ineffable

adjective
in·​ef·​fa·​ble | \ (ˌ)i-ˈne-fə-bəl How to pronounce ineffable (audio) \

Definition of ineffable

1a : incapable of being expressed in words : indescribable ineffable joy
b : unspeakable ineffable disgust
2 : not to be uttered : taboo the ineffable name of Jehovah

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Other Words from ineffable

ineffability \ (ˌ)i-​ˌne-​fə-​ˈbi-​lə-​tē How to pronounce ineffable (audio) \ noun
ineffableness \ (ˌ)i-​ˈne-​fə-​bəl-​nəs How to pronounce ineffable (audio) \ noun
ineffably \ (ˌ)i-​ˈne-​fə-​blē How to pronounce ineffable (audio) \ adverb

Breaking Down the Roots of Ineffable

Every tone was a testimony against slavery, and a prayer to God for deliverance from chains. The hearing of those wild notes always depressed my spirit, and filled me with ineffable sadness, wrote Frederick Douglass in his autobiography. Reading Douglass's words, it's easy to see that ineffable means "indescribable" or "unspeakable." And when we break down the word to its Latin roots, it's easy to see how those meanings came about. "Ineffable" comes from "ineffabilis," which joins the prefix in-, meaning "not," with the adjective effabilis, meaning "capable of being expressed." "Effabilis" comes from "effari" ("to speak out"), which in turn comes from ex- and fari ("to speak").

Examples of ineffable in a Sentence

an ineffable beauty descends upon the canyon as the sun begins to set
Recent Examples on the Web From its honeyed starch to its tangy tartar and savory fillet, the taste of the Filet-O-Fish carries an ineffable umami-ness. New York Times, "Why the Filet-O-Fish Is My Gold Standard for Fast Food," 20 Apr. 2021 There’s something ineffable about reading A Moveable Feast while walking on Rue Cardinale Lemoine, Hemingway’s first address in Paris. Will Jeakle, Forbes, "In Search Of Ernest Hemingway," 4 Apr. 2021 The hearing of those wild notes always depressed my spirit and filled me with ineffable sadness. New York Times, "Black Spirituals as Poetry and Resistance," 5 Mar. 2021 This plan provided the opportunity to see every National League team once at the ineffable price of $1. San Diego Union-Tribune, "San Diego Stadium farewell: Readers share their favorite memories," 28 Feb. 2021 That sort of ineffable, hard-to-pin-down portrait was exactly Zhao’s intention. New York Times, "What Frances McDormand Would (and Wouldn’t) Give to ‘Nomadland’," 22 Feb. 2021 After a lifetime of her ineffable grace on stage, in film, and on television, Tyson died on Jan. 28 at 96. Natalie Johnson, NBC News, "Remembering Cicely Tyson, a trailblazer for Black women, on and off the screen," 1 Feb. 2021 What the authors were summoning in that reference was the notion that some people have an ineffable gift for profit and riches. Washington Post, "Trump imagined himself a modern-day Midas. His touch was anything but golden.," 15 Jan. 2021 Despite its flaws, the franchise’s first live-action TV series continues to capture the ineffable spirit of the original trilogy. Isaac Schorr, National Review, "The Mandalorian’s Second Season Gives Star Wars Fans Their Fix," 26 Dec. 2020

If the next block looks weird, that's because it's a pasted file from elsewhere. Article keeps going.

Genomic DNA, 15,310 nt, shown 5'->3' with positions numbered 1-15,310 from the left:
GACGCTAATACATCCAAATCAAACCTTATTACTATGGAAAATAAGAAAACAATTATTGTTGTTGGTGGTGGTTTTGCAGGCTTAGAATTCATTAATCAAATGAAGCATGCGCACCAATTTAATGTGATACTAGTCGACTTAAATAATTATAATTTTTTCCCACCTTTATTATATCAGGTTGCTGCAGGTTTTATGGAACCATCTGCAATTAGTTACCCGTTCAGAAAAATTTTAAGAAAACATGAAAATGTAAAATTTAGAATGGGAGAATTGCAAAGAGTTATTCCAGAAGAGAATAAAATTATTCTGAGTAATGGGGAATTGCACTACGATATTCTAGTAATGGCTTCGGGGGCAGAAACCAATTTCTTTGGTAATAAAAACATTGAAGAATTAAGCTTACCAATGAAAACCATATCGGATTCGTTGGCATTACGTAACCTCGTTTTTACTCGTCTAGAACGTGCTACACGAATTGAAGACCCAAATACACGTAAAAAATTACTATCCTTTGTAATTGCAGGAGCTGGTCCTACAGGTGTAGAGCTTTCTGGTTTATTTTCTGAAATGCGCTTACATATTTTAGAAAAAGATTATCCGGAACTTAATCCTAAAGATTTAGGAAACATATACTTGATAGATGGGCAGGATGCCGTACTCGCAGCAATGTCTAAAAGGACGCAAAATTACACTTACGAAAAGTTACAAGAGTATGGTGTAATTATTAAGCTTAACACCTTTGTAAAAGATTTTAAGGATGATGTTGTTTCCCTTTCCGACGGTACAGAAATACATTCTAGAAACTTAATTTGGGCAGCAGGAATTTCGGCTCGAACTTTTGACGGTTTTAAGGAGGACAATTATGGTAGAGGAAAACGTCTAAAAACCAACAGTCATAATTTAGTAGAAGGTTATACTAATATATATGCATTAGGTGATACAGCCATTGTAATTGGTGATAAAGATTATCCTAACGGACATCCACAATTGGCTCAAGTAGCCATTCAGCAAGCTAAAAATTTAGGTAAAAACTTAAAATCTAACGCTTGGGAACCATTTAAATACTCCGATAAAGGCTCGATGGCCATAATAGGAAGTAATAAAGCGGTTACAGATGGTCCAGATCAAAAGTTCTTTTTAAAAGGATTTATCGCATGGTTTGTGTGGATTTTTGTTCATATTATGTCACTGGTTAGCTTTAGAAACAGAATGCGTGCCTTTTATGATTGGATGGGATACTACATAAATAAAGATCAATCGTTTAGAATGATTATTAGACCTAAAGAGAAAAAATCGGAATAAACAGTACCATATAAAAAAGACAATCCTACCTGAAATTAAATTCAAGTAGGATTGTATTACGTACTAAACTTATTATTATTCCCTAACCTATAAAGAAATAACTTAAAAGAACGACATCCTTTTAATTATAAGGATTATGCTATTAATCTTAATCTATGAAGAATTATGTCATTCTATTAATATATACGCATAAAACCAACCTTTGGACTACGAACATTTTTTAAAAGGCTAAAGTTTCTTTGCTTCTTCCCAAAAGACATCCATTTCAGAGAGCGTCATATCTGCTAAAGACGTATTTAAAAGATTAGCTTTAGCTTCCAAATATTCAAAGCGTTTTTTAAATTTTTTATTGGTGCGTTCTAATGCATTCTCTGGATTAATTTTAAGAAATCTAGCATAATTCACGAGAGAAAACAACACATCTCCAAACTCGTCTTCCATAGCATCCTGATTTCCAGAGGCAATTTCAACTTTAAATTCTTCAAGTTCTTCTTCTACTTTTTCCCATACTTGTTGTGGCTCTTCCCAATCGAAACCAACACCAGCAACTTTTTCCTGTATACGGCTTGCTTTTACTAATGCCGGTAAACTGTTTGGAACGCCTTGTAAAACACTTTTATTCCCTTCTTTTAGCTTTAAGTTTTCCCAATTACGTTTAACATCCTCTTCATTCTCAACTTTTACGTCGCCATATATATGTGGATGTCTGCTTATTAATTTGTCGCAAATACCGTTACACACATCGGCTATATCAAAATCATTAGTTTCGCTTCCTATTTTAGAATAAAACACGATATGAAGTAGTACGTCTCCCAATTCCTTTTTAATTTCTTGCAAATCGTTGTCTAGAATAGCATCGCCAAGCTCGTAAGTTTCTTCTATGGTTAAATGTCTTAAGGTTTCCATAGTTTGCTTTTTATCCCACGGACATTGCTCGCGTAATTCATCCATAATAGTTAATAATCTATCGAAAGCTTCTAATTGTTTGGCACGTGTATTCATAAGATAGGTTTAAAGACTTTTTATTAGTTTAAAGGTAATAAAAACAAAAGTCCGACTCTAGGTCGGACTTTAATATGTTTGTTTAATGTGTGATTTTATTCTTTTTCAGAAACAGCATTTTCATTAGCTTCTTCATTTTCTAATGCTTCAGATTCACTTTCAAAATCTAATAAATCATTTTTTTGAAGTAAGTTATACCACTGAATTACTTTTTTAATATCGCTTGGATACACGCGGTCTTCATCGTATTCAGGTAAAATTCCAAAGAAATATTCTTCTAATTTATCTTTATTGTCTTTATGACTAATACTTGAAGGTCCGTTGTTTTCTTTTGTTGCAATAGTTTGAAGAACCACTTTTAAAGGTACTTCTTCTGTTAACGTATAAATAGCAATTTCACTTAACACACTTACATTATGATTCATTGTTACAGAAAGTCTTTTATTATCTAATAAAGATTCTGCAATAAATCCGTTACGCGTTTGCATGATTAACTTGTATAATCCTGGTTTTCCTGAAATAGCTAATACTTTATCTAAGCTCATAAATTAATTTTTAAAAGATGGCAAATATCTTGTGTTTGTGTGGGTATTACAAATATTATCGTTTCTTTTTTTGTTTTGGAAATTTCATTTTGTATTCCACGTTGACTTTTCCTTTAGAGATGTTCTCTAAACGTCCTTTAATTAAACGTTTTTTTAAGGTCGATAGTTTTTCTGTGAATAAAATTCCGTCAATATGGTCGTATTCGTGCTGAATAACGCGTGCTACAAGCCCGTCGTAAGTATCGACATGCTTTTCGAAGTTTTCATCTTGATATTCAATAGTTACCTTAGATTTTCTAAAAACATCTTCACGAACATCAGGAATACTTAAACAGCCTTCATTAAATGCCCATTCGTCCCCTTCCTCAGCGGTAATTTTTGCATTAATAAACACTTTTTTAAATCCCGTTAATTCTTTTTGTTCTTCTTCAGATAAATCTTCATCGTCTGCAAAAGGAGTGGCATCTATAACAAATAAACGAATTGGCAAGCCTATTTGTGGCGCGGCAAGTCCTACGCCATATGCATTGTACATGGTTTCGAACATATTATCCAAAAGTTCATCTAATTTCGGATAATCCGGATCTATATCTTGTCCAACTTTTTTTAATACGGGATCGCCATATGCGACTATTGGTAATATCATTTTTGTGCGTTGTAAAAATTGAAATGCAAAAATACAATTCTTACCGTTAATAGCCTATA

These example sentences are selected automatically from various online news sources to reflect current usage of the word 'ineffable.' Views expressed in the examples do not represent the opinion of Merriam-Webster or its editors. Send us feedback.

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First Known Use of ineffable

14th century, in the meaning defined at sense 1a

History and Etymology for ineffable

Middle English, from Latin ineffabilis, from in- + effabilis capable of being expressed, from effari to speak out, from ex- + fari to speak — more at ban entry 1

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The first known use of ineffable was in the 14th century

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Last Updated

30 Apr 2021

Cite this Entry

“Ineffable.” Merriam-Webster.com Dictionary, Merriam-Webster, https://www.merriam-webster.com/dictionary/ineffable. Accessed 8 May. 2021.

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More Definitions for ineffable

ineffable

adjective

English Language Learners Definition of ineffable

formal : too great, powerful, beautiful, etc., to be described or expressed

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